Sunday of the Samaritan Woman
(John 4:5- 42)
In the Gospel appointed for this fifth Sunday of Pascha, we hear of our Lord’s conversation with the Samaritan woman at the well. Our Lord and His disciples had been journeying from Judea, headed toward Galilee, and came to rest and get some refreshment in the heat of the midday. While the disciples went into the town to buy some food, Jesus rested next to the village well. A Samaritan woman approached to draw water from the well and our Lord entered into conversation with her.
There are many remarkable things which we can learn from this Gospel encounter. I would like to focus on three things for our edification: first, Christ’s recognition and restoration; second, the omnipresence of God; and third, that we are to worship in spirit and in truth.
Let’s speak first about Christ’s recognition and restoration. It was a shock not only to the disciples, but to the Samaritan woman herself, that Christ would deign to speak with her. Not only was this woman something of an outcast within her village due to her immoral ways, but as a Samaritan, it was unthinkable that a Jew would speak to her – ‘for Jews had no dealings with Samaritans’.
We see from this account, and from many others, that Jesus Christ does not turn anyone away. He ‘came not to call the righteous but sinners to repentance.’ Christ recognizes the image of God in each person – that image which He placed there when each person was conceived. Our Lord sees that icon within the person, no matter what the circumstances of life may have done to that person, no matter how that person may have darkened that interior icon. The work of our Lord is the work of ‘icon restoration’… restoring the damaged image toward its pristine beauty. Christ does not reject the Samaritan woman, though she is a sinner and an outcast. He recognizes that image within her and He calls her toward the healing of who she was meant to be.
May God grant us the spiritual clarity to see the icon of Christ within each person and within ourselves. No matter how darkened and damaged that icon may be… may we recognize it and heed the call of restoring that icon to its fullness and beauty.
The second lesson from today’s Gospel account is our Lord’s teaching on the omnipresence of God. The Samaritan woman spoke about how her people worshipped God on the mountain and how the Jews worshipped God in Jerusalem. Christ responded to her: ‘Woman, believe Me, the hour is coming when you will neither on this mountain, nor in Jerusalem, worship the Father… But the hour is coming, and now is, when the true worshippers will worship the Father in spirit and truth.’
Christ is revealing to her, and to us, the omnipresence of God… that He is everywhere present and fillest all things. One of the root problems which leads us into temptation and sin is our forgetfulness of God. If we could remember one thing and one thing only, we would do well to remember the presence of God at all times and in all places. Imagine if we were at work, going about our day to day business, but doing so with the conscious awareness of the presence of God. How would such an awareness change the way we behave, the way we speak, the way we think? The reality is that God is indeed present at all times and in all places: at work, at home, at school, while you wait in traffic or in lines… He is always there. If we could simply open our spiritual eyes and see His presence – this one thing would provide such tremendous comfort on the one hand, and such a thorough check on all we do and say and think on the other hand.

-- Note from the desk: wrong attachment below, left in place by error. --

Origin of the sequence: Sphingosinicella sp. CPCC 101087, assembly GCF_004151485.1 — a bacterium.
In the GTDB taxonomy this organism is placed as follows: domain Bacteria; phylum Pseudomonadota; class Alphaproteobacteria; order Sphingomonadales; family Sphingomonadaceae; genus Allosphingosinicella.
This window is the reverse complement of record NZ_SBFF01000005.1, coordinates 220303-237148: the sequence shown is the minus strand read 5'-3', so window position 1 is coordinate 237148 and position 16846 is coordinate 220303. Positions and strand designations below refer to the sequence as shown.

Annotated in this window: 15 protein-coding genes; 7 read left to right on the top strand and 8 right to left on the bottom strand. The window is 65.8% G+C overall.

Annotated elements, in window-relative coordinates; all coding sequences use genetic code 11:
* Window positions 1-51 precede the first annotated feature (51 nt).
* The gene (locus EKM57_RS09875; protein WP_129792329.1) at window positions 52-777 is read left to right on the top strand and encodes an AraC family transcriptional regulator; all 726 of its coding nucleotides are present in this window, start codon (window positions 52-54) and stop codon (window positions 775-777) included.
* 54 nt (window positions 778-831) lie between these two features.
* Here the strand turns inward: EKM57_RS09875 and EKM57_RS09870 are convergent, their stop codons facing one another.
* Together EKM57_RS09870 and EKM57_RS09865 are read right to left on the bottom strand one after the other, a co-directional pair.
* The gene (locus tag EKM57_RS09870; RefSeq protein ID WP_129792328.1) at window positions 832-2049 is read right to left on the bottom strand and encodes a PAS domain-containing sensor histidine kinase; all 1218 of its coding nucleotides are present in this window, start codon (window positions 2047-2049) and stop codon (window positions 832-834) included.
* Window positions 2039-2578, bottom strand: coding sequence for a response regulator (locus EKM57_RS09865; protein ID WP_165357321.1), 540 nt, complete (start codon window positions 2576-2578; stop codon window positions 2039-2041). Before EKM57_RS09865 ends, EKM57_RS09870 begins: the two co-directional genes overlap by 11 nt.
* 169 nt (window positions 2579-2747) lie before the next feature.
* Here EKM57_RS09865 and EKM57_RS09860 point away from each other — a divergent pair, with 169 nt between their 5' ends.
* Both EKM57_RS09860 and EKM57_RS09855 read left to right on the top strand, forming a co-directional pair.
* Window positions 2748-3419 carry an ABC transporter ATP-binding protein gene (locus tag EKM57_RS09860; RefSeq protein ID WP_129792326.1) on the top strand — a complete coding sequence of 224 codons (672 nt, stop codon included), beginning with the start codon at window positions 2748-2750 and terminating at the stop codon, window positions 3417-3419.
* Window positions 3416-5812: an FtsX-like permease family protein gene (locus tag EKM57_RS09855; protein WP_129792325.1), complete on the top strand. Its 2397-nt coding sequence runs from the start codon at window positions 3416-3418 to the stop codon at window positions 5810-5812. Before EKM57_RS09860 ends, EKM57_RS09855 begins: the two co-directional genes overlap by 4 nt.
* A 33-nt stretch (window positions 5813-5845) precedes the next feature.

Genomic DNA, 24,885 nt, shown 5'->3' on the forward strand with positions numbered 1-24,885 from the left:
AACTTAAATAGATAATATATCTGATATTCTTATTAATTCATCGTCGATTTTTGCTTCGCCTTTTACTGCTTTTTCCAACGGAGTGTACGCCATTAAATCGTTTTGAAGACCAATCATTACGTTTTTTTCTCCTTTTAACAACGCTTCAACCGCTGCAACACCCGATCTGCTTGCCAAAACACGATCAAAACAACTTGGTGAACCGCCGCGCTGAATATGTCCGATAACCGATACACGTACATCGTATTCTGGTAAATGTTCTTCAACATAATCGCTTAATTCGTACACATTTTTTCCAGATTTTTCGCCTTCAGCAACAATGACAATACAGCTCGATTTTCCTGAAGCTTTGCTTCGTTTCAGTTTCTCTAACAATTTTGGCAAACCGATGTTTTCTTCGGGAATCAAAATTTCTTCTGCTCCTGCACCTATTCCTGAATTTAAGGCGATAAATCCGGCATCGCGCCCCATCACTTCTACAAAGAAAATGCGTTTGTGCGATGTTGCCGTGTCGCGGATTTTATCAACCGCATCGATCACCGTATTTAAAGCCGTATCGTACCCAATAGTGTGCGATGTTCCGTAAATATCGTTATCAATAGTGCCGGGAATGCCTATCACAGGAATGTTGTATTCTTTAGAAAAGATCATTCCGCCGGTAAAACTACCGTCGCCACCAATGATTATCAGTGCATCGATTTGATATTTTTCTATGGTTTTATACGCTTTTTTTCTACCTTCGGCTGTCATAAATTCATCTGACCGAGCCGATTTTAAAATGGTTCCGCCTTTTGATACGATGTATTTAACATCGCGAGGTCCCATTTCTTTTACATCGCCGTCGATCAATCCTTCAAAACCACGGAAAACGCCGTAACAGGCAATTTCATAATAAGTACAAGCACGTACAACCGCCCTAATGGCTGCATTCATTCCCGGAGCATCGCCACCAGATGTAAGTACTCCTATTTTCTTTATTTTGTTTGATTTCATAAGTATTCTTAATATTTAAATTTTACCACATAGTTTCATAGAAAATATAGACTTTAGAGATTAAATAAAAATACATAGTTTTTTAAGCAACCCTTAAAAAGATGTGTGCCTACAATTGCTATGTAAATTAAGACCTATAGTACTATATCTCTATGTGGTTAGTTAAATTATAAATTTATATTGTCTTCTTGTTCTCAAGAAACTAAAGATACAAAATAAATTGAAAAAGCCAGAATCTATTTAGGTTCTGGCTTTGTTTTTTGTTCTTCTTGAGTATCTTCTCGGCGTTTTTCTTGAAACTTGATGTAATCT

May God grant us to be awake to His presence at all times and in all places!
Finally, the third item for us to reflect on this morning is Christ’s call for us to worship in spirit and in truth. What does this mean?...
It is a very good thing for us to worship God… to come to church, to sing his praises, to stand daily before our icons and to say our prayers. We must make sure that these good practices are igniting our souls to worship in spirit and in truth. Quite often our prayers may go no further than the level of ‘psalmody’. Psalmody is the reading of prayers, and it is an essential and wonderful thing for us to do. But if the reading of our prayers or the singing of our chants goes no further than engaging our mind and our tongue, then we are falling short of Christ’s call to worship in spirit and in truth.
When we pray in a way which touches the spirit, we move beyond mere recitation of words, we move beyond our emotional reactions… when the spirit is engaged, we become aware of our conscience, we become aware and concerned of those things which create obstacles between us and the love and grace of God. When the spirit is engaged our attention is wholly directed upon the Person of God… we stand in awe and trembling, in love and admiration and gratitude to our Father in Heaven, and we are stirred by that indescribable joyful-sorrow of longing for God… that sense of ‘homesickness for Heaven’. Such prayer can be wordless… it is a standing before the Lord in awe and in love.
And all of our prayer must be sincere and truthful. God pays more attention to the inclination of our heart than He might to the flapping of our tongue. Pray in sincerity… be grateful to God, praise Him for His generosity and love, if you are feeling spiritually empty – reach out to Him in honesty and ask Him for His grace to restore you. It is a marvelous thing to realize the depth and the breadth of the love of God. There is no need to hide or to be false… open your heart to the One Who can restore that icon within you.
Through the prayers of our holy mother Photini, the Samaritan woman at the well, may God grant us the wisdom and generosity to recognize the image of God in everyone we meet, may we be aware of His presence at all times and in all places, and may we worship Him in spirit and in truth.